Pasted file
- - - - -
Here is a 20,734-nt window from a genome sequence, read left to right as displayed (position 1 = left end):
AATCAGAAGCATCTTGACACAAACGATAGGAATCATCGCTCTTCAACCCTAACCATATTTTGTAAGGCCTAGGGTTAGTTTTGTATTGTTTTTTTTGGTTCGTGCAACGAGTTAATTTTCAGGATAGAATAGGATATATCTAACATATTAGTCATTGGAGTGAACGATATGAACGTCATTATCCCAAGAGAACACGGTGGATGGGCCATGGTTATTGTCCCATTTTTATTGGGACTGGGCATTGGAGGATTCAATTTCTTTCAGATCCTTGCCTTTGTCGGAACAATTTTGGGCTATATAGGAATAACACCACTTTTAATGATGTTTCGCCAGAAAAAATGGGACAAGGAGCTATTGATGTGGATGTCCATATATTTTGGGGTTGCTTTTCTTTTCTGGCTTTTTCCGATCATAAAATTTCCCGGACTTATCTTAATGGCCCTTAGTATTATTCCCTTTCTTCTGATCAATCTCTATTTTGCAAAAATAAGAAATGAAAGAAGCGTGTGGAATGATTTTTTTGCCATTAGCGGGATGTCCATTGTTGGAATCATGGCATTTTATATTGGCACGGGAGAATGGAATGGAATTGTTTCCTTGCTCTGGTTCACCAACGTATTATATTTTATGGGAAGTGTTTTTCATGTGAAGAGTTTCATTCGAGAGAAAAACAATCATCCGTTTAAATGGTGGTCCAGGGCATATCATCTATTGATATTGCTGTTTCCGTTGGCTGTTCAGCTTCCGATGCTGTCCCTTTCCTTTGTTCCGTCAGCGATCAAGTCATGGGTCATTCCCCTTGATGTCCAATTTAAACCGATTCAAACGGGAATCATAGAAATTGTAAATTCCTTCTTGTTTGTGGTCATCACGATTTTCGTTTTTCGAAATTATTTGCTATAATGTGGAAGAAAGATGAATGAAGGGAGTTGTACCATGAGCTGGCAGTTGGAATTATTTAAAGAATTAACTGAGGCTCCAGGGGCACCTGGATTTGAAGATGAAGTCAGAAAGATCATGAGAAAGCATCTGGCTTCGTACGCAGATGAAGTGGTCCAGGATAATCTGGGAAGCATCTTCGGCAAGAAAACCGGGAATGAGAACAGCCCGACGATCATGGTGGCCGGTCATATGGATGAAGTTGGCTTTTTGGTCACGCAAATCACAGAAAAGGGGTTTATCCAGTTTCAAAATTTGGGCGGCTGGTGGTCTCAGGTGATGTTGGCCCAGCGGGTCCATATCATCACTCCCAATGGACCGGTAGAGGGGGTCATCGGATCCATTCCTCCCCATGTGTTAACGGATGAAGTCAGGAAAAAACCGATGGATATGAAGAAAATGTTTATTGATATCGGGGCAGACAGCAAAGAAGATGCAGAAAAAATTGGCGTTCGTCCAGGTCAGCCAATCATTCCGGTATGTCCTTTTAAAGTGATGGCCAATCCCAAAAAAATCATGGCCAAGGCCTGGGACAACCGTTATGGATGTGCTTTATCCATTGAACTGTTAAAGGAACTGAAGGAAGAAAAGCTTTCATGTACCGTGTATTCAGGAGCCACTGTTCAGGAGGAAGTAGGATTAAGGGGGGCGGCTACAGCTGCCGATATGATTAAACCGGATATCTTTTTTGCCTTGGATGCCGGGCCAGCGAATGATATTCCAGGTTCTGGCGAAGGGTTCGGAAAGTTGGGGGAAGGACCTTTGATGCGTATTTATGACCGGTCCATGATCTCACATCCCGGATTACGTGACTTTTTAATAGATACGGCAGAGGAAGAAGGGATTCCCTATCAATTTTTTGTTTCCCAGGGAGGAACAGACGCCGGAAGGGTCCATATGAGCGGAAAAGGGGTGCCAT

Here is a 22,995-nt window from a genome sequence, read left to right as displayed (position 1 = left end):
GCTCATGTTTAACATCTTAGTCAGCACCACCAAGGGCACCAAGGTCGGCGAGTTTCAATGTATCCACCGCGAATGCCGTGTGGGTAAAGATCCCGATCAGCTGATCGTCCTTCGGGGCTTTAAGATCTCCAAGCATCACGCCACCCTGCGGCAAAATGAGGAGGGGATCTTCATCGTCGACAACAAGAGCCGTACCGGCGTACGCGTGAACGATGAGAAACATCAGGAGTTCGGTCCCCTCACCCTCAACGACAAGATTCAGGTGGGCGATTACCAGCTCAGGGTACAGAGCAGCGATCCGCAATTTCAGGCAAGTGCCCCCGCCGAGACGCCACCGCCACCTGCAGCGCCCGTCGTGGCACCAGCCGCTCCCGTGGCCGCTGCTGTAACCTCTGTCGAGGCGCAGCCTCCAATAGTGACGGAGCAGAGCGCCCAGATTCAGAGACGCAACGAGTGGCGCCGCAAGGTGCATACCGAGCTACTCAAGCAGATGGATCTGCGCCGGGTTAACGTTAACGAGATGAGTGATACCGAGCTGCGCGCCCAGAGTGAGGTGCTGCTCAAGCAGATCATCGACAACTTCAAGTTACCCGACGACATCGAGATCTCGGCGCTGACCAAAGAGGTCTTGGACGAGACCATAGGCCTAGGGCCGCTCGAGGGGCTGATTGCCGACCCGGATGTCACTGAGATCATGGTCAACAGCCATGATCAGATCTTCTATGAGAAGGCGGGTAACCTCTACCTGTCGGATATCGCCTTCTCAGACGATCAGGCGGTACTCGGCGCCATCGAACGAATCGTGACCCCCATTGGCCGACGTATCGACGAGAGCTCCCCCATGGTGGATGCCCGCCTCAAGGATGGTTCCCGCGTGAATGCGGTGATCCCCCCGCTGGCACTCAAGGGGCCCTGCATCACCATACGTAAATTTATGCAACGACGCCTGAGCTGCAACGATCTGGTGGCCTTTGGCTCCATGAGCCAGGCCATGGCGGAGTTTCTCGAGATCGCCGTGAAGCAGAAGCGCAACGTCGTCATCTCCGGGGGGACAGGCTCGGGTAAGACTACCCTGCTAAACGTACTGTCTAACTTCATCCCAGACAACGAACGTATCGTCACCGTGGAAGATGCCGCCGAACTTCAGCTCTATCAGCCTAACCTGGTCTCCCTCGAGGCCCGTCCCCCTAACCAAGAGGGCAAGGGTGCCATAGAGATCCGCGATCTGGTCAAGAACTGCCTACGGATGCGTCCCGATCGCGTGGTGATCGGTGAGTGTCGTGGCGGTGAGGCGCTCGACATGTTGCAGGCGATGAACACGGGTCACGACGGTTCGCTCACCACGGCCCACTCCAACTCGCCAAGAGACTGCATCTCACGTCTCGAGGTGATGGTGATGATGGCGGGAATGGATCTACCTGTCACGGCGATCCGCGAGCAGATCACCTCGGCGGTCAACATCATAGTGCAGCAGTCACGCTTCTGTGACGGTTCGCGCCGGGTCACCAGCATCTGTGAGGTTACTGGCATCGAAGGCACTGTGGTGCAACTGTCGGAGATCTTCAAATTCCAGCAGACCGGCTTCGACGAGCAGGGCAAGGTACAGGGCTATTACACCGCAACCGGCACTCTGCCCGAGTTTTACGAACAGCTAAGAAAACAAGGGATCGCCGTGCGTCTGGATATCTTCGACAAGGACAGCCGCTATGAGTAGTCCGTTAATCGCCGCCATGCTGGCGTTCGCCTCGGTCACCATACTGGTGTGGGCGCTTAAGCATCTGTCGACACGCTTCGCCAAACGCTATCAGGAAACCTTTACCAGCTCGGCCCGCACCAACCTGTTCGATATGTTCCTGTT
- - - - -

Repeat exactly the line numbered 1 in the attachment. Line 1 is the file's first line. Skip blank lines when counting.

Here is a 20,734-nt window from a genome sequence, read left to right as displayed (position 1 = left end):